Winter patios are a great way to keep businesses open

To ensure businesses survive this winter, we should keep patios open

2020 has changed a lot of things, but one thing we never expected it to change was patio season. 

Traditionally, patio season is those two (or, in Edmonton if we’re lucky, three) months of the year where the weather is above 20 degrees and we grab our chilly margaritas on Whyte and admire a lively section of our city. Due to COVID-19 safety regulations, patios also became one of the safer ways to support the local restaurant industry in the summer.  Now, outside patios might be a way to keep local businesses open this winter once they can reopen.

Sadly, the COVID-19 pandemic has desecrated the service industry. New restrictions in Alberta even forced restaurants and bars to close their doors, creating an uncertain future for many local businesses. Once the second wave of cases subsides, it’ll be important for Edmontonians to support local businesses while still remaining safe. Winter patios are doubtlessly the best way to accomplish this.

Keeping patios open during the winter may be a challenge in a climate like Edmonton’s, but it would be worth it to keep the restaurant industry alive, and customers safe. Quite a few Edmonton businesses were already preparing ideas for how to keep patios intact during the cold.

Indoor dining is one of the high risk activities during COVID-19 restrictions, but the restaurant industry was one of the hardest hit by the pandemic. The solution to this has primarily been take-out and outdoor dining, with the former being the safest and patios being a medium risk. But, this leads to the question whether winter patios are a good thing or not — especially in Edmonton. 

Edmonton winters are known to be harsh, windy, and cold — but not all the time. Our winters are also sunny, and the winter days can range from 5 degrees to -5. If dressed properly, this would make great weather to sit cozy outside with a hot chocolate. 

Other cities have had some headway in implementing strategies for outdoor dining to continue in the months to come. Prior to the second wave in Ontario, Toronto had the CaféTO Program to help restaurants during the summer. Several Toronto restaurants also had pods and tents that were heated for their customers.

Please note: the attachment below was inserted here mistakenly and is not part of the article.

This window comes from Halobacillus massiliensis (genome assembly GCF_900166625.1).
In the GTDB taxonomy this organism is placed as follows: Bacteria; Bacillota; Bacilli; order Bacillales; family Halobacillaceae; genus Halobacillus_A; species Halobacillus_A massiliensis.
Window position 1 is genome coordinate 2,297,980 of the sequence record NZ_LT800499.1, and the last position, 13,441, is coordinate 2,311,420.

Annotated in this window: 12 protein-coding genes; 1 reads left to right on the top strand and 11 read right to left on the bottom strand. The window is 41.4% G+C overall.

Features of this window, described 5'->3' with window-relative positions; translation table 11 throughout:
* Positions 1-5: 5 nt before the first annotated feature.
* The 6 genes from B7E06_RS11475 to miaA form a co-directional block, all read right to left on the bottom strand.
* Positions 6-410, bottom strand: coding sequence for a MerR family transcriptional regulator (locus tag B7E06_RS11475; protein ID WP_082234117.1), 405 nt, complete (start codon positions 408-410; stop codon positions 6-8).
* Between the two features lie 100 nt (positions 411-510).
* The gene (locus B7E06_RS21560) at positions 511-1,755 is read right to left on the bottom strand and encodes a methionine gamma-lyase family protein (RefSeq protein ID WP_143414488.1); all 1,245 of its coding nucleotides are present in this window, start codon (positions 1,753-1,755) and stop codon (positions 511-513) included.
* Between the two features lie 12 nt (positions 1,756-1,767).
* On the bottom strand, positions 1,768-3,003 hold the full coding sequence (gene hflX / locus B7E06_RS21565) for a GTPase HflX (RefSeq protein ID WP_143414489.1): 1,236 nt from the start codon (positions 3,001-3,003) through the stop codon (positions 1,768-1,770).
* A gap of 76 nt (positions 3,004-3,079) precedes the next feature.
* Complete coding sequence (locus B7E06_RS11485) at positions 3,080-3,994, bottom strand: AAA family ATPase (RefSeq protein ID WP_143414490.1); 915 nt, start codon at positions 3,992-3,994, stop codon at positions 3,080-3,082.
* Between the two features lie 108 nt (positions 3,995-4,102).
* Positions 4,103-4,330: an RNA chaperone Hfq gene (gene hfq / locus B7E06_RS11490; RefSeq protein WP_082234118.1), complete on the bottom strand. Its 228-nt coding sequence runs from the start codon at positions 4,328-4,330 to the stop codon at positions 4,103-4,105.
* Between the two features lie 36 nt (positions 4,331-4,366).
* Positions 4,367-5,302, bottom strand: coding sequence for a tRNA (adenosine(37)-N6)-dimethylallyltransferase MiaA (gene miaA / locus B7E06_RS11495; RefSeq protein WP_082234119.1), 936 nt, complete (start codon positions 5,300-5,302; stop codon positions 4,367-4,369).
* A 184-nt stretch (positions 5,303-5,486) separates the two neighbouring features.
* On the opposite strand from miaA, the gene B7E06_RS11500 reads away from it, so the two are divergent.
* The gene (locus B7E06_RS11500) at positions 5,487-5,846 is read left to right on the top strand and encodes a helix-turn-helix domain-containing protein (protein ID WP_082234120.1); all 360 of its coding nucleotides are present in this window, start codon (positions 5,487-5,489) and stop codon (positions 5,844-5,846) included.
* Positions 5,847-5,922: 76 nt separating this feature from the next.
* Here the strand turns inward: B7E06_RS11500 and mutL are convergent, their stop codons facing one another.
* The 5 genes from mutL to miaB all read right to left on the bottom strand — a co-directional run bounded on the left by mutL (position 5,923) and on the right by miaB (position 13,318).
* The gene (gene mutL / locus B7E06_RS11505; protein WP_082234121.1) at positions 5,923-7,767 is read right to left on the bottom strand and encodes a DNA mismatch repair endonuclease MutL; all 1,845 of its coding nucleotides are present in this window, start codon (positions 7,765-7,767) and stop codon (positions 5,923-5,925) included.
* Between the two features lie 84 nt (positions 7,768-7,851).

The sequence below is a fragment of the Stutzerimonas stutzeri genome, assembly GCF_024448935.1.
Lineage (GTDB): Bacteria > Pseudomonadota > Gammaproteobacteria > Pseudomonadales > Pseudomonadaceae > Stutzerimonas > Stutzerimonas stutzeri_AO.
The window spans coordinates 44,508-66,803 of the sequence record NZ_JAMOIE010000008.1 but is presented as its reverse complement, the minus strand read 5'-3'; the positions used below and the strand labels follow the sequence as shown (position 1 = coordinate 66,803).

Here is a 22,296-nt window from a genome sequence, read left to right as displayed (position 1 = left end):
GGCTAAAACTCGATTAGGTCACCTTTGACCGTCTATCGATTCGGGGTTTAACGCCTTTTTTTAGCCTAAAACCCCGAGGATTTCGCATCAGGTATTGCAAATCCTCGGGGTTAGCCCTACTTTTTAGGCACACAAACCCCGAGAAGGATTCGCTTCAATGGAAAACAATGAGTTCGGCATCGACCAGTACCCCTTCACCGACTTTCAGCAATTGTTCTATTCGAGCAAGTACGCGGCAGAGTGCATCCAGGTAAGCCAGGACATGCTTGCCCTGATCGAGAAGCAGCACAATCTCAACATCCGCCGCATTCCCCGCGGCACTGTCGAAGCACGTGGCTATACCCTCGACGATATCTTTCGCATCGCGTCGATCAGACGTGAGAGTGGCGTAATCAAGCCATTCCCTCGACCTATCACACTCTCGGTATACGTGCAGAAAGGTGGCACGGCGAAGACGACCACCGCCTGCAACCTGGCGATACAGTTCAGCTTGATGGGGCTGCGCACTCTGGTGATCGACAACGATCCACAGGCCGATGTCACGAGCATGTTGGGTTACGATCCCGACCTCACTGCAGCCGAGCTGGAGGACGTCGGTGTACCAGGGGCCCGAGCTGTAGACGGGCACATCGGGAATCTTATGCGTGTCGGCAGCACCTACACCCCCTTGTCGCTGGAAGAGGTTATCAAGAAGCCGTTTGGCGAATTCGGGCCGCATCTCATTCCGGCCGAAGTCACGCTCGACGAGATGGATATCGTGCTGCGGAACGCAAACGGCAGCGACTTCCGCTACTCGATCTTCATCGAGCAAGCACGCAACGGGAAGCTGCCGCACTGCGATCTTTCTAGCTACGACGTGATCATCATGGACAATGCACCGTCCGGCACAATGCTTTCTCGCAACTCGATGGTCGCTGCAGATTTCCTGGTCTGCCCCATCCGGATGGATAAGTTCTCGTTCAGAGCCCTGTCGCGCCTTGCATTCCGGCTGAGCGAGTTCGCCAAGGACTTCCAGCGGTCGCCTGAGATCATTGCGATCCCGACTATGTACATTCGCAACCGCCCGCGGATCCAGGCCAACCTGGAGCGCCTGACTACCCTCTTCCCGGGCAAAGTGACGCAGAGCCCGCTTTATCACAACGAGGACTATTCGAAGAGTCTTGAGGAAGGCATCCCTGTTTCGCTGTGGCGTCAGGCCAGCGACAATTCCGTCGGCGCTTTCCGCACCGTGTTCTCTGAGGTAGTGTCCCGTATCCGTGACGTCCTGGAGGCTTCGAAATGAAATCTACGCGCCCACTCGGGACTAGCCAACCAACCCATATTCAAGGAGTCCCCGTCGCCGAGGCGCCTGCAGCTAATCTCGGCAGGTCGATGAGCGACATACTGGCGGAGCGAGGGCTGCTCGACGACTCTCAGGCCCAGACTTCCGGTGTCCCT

These pods and tents are great ideas, too: not only do they protect customers from the cold, but they also would protect the customers from COVID-19. Assuming that the patron is dining with their bubble, the pod or tent can act as its own bubble. It isolates the group from other groups so there is less chance of COVID-19 being spread through the air, and instead will stay within that group. 

Edmonton has a similar program to CaféTO, the Temporary Patio Program. This could give us the chance to successfully implement something that could benefit the restaurant industry in the long hall. Provided that restaurants follow the winter patio options put forward by the city, this program can help businesses stay afloat while also keeping patrons safe. Some restaurants had successful patios in the summer, as they could extend out into the street, but now that the seasons are changing, those restaurants no longer have the ability to extend onto sidewalks. 

Though there are several hurdles to jump over before winter patios can be a success in Edmonton — with the outrageously high number of COVID cases being the most important — the work will definitely pay off.

If the city and local restaurant owners can work together, outdoor patios can become a year-round event. They’ll keep customers safe and restaurants in business, and it would be a disappointment to see local restaurants shut down due to something out of their control. To keep businesses alive, let’s keep patio season alive this winter.

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